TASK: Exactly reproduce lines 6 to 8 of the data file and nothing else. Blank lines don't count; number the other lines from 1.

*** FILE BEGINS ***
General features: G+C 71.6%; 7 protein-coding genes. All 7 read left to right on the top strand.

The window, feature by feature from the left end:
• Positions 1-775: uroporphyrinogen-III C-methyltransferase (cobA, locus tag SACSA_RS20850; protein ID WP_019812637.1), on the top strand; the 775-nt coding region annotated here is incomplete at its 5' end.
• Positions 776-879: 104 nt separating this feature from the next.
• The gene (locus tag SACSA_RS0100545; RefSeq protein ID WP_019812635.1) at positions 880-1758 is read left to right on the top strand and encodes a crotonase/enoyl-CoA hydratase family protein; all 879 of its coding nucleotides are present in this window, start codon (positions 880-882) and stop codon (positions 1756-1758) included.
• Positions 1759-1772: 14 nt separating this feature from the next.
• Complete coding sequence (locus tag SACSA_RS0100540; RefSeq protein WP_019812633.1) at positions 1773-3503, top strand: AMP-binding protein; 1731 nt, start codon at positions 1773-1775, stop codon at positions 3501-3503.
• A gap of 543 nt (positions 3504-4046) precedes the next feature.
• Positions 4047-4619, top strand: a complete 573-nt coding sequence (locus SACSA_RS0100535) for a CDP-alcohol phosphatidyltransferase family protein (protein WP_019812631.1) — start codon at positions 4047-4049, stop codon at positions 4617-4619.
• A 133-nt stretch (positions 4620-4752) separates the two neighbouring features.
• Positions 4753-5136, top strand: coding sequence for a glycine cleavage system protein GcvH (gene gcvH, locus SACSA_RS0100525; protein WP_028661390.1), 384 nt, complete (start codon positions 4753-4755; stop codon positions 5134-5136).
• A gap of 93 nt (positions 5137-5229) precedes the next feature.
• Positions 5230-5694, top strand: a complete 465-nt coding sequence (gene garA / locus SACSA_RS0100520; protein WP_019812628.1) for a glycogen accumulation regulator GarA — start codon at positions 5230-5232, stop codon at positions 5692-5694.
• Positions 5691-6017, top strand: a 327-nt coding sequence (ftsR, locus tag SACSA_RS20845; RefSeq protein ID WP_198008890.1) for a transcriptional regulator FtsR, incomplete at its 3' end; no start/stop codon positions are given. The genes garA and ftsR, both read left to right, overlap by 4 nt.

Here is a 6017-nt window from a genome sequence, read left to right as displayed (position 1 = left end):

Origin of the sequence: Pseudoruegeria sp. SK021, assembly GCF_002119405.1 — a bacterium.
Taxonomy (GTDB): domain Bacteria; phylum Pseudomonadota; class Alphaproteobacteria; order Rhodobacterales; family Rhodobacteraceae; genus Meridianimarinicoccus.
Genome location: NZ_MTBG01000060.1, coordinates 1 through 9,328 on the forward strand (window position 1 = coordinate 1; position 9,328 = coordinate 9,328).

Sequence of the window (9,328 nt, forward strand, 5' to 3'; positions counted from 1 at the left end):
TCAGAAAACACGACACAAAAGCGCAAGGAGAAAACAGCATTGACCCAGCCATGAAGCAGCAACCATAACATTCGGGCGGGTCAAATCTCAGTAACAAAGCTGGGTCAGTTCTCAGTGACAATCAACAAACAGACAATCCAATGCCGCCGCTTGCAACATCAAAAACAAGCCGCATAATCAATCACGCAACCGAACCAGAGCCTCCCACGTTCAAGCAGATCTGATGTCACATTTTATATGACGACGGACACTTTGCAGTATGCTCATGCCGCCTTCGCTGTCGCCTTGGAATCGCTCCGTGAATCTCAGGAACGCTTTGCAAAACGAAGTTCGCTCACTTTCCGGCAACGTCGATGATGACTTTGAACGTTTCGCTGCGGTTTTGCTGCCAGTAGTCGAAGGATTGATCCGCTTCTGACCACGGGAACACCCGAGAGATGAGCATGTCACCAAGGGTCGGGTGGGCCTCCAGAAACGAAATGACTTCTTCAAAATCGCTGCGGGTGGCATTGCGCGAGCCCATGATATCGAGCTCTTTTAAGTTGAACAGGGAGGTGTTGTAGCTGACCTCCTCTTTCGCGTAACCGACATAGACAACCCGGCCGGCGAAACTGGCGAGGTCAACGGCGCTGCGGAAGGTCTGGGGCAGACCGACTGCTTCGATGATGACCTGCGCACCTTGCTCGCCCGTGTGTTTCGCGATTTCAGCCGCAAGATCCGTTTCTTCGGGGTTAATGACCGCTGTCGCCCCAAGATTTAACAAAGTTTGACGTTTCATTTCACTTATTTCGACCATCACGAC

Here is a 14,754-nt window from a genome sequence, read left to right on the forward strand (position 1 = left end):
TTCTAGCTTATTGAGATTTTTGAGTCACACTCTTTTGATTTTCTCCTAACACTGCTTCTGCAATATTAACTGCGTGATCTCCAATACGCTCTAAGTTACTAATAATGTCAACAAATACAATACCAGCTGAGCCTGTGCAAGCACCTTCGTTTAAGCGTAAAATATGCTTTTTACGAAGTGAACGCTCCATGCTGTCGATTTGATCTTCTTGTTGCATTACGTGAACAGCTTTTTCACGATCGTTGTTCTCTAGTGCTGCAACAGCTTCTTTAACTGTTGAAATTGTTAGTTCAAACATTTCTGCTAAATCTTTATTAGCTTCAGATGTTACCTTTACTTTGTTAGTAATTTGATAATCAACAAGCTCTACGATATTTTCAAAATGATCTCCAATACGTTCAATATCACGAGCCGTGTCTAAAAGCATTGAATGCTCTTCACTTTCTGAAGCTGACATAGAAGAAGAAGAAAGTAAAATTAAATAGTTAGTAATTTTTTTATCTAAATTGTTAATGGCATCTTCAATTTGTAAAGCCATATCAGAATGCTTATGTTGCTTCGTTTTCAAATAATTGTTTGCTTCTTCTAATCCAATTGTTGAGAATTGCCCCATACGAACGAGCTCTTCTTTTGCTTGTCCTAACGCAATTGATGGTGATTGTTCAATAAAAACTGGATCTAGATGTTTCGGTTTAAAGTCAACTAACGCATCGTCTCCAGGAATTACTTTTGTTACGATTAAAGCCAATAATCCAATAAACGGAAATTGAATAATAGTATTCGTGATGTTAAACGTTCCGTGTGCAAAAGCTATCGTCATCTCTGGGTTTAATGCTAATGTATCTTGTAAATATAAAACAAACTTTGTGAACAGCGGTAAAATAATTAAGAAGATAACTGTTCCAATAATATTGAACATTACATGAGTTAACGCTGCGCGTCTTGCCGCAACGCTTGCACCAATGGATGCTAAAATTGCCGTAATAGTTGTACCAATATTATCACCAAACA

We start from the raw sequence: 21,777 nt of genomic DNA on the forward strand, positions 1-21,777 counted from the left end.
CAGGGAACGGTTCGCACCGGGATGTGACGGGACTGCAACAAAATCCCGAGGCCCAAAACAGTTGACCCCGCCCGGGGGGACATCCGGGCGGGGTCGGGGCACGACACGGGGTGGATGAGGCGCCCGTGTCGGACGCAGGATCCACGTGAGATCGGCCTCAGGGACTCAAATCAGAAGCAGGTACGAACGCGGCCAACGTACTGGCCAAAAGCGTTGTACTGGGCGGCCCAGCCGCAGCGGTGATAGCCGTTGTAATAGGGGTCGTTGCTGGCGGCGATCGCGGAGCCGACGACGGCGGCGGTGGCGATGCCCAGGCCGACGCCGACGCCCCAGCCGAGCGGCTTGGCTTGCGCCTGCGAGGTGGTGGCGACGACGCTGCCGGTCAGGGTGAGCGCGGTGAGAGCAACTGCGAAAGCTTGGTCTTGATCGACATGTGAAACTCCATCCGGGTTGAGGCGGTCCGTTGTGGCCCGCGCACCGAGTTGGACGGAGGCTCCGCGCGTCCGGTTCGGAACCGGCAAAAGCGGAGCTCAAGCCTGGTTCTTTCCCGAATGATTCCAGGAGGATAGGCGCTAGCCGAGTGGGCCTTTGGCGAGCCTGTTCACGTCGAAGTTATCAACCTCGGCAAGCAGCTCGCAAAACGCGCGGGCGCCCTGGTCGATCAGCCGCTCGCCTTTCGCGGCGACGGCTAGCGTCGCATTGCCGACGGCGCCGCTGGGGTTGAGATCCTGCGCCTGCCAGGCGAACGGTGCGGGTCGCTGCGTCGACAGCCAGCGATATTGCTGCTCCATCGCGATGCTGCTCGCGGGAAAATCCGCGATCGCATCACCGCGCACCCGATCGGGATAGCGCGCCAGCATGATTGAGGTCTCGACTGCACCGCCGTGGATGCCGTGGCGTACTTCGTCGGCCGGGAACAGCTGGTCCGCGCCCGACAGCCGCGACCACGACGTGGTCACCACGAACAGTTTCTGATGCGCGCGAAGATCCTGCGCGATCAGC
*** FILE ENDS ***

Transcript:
• Positions 1759-1772: 14 nt separating this feature from the next.
• Complete coding sequence (locus tag SACSA_RS0100540; RefSeq protein WP_019812633.1) at positions 1773-3503, top strand: AMP-binding protein; 1731 nt, start codon at positions 1773-1775, stop codon at positions 3501-3503.
• A gap of 543 nt (positions 3504-4046) precedes the next feature.